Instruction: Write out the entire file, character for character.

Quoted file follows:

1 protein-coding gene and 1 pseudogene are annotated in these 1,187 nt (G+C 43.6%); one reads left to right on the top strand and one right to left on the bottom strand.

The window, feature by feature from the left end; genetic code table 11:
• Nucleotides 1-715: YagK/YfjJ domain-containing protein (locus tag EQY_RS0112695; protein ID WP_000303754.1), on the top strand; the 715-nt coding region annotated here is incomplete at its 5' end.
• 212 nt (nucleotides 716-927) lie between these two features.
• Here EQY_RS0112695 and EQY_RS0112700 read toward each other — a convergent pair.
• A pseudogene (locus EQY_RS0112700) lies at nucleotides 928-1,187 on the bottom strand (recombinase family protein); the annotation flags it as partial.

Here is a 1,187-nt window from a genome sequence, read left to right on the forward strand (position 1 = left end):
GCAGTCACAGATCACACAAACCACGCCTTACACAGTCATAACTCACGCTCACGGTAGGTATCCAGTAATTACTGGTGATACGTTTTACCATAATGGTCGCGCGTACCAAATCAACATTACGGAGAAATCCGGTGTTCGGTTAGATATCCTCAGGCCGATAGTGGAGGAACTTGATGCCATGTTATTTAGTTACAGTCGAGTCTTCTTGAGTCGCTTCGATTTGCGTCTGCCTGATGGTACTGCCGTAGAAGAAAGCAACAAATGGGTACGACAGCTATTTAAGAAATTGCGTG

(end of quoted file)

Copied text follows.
1 protein-coding gene and 1 pseudogene are annotated in these 1,187 nt (G+C 43.6%); one reads left to right on the top strand and one right to left on the bottom strand.

The window, feature by feature from the left end; genetic code table 11:
• Nucleotides 1-715: YagK/YfjJ domain-containing protein (locus tag EQY_RS0112695; protein ID WP_000303754.1), on the top strand; the 715-nt coding region annotated here is incomplete at its 5' end.
• 212 nt (nucleotides 716-927) lie between these two features.
• Here EQY_RS0112695 and EQY_RS0112700 read toward each other — a convergent pair.
• A pseudogene (locus EQY_RS0112700) lies at nucleotides 928-1,187 on the bottom strand (recombinase family protein); the annotation flags it as partial.

Here is a 1,187-nt window from a genome sequence, read left to right on the forward strand (position 1 = left end):
GCAGTCACAGATCACACAAACCACGCCTTACACAGTCATAACTCACGCTCACGGTAGGTATCCAGTAATTACTGGTGATACGTTTTACCATAATGGTCGCGCGTACCAAATCAACATTACGGAGAAATCCGGTGTTCGGTTAGATATCCTCAGGCCGATAGTGGAGGAACTTGATGCCATGTTATTTAGTTACAGTCGAGTCTTCTTGAGTCGCTTCGATTTGCGTCTGCCTGATGGTACTGCCGTAGAAGAAAGCAACAAATGGGTACGACAGCTATTTAAGAAATTGCGTG